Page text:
knew my son was ready for a critical thinking history method when he started to beat me in arguments I had thought beforehand weren't even debatable topics. I learned over time to have two separate areas of topics at home with my children. There were items we could discuss and debate, and there were issues that were not up to discussion. We could discuss the theme of a novel, or the cause of a war, but we could not discuss the correct way to talk to mom, how to treat your sister, or when to do the chores. Once I figured this out, life became much easier.
Many home school parents seem to worry that their children are not thinking critically ENOUGH. Most of the time, the issue is not with the teaching method, but with the age of the child. You know your child is ready to tackle critical thinking issues in history when he starts to argue with you about many household duties and he starts to have very strong reasons to prove that he is right.
Here is an idea you can use to stimulate discussion at the dinner table. After your child finishes a novel, have him report to the family about one of the characters in the book. He can describe what the character looks like, what he acts like, and if this character would make a good friend. Have your child explain why this character would make a good friend or not. What is this character's personality like? Would he help you if you needed help. Then, have your child ask anyone at the table, for example, DAD, if he knows somebody like this character. Have Dad describe how this character reminds him of someone he might know of. This may lead the family into a discussion about what type of person makes a good friend.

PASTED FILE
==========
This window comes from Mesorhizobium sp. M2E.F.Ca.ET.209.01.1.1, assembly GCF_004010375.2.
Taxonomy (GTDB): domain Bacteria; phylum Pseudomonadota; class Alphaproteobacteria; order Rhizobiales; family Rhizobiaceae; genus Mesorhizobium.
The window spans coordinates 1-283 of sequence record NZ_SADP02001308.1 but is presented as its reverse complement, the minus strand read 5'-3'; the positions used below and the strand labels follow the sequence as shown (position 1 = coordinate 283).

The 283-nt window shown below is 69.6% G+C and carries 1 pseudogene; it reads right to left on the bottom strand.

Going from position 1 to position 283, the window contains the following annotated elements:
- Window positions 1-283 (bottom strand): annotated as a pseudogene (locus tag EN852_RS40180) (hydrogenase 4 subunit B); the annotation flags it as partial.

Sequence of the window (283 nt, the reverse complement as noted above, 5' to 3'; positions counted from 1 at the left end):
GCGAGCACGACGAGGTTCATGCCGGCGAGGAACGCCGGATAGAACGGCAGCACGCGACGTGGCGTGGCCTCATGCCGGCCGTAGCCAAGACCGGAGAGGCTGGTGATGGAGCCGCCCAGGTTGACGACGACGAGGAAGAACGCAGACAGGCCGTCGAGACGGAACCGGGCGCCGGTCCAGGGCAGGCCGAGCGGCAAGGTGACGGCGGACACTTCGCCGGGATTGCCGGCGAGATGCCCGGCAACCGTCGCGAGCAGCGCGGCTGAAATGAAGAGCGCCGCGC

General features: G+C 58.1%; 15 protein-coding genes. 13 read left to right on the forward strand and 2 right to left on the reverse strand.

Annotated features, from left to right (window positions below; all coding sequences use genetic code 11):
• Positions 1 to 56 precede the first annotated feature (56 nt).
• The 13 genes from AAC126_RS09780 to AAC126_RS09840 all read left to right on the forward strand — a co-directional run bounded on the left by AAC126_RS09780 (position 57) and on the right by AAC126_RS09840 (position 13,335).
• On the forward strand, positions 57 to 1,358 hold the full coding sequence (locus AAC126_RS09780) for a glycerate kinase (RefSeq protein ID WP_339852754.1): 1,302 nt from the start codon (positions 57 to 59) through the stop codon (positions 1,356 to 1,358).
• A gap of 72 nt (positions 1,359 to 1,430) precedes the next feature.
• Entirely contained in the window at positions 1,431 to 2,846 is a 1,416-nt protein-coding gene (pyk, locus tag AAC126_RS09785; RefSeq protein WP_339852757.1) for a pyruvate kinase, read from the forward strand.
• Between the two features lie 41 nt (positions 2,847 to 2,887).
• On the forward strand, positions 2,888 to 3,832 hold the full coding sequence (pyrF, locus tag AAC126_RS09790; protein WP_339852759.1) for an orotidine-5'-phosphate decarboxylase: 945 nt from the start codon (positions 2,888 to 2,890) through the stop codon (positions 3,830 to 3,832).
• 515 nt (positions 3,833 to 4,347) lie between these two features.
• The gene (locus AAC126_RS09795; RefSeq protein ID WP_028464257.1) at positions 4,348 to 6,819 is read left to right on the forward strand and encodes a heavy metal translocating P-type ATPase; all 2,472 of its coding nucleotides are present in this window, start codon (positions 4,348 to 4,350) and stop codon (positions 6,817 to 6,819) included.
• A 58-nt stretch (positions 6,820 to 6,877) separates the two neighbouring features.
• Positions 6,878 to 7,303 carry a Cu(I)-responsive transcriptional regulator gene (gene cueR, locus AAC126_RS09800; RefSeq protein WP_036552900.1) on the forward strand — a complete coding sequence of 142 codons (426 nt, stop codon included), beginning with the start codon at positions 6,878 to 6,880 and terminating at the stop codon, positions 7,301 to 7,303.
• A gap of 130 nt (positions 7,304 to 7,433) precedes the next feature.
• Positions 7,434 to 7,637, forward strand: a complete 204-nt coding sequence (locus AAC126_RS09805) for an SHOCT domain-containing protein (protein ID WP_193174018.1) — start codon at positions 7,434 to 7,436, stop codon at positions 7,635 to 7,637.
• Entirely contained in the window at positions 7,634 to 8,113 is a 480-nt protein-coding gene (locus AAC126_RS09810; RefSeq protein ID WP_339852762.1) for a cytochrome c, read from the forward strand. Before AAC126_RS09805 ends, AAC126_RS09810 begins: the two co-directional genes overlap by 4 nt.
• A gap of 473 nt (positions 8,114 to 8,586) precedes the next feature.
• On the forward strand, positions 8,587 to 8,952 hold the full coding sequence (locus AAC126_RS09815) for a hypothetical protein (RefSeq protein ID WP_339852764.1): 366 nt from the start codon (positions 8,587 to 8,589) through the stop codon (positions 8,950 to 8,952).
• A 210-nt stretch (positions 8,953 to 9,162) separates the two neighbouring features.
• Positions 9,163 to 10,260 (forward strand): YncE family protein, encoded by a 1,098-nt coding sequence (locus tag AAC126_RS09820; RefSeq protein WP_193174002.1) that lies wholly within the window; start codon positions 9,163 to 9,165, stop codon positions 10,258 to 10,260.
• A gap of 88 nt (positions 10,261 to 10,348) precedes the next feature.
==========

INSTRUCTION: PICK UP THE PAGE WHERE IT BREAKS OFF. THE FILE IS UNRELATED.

We hope that these two are eventually the same don't we? But as our children age and eventually leave the home, knowing the right perspective will be challenged. Friends, societal pressure, mass media, will chip away at the right perspective we have given to our children. They will be challenged to defend the truth, and they will be challenged to make up their minds on new issues that did not exist when we were raising them. Which is better - to teach the correct perspective or critical thinking? In the 1940s, Dorothy Sayers wrote that it was a tragedy students were learning a smattering of subjects with little or no critical thinking skills. Do we dare make the same mistake with our own children? Critical thinking is a process that we can nurture in our children. With a sound thinking process, our children will not fall prey to the pressures of the world, at least not forever.
Hello Everyone. It is an honor to be writing to classroom and home school moms who want to teach independent and critical thinking in History and English. On Saturday, I presented to outstanding home school moms an introductory seminar on how to lead the Socratic Discussion in History and Reading. I am always amazed on something very common in home school moms. Many seem to think they aren't doing a good enough job. They feel their children aren't getting the best education possible. And so, these moms study, research, and go to seminars on their Day Off from school. This is such a beautiful testament to me how committed they are to their children's success. And, these home school moms set the bar high for me as a teacher in the classroom and at home with my own kids. Rest assured, nobody loves your child more than a mom. And, if you are honestly searching for the best education for your child, I bet that your kids are more academically advanced than the average school child. Don't lose heart! Keep up the great effort!
Teaching with the Take a Stand! series helps me get to know my children and students better and it helps them how to think critically, form historical judgement, and express themselves in speech and in writing.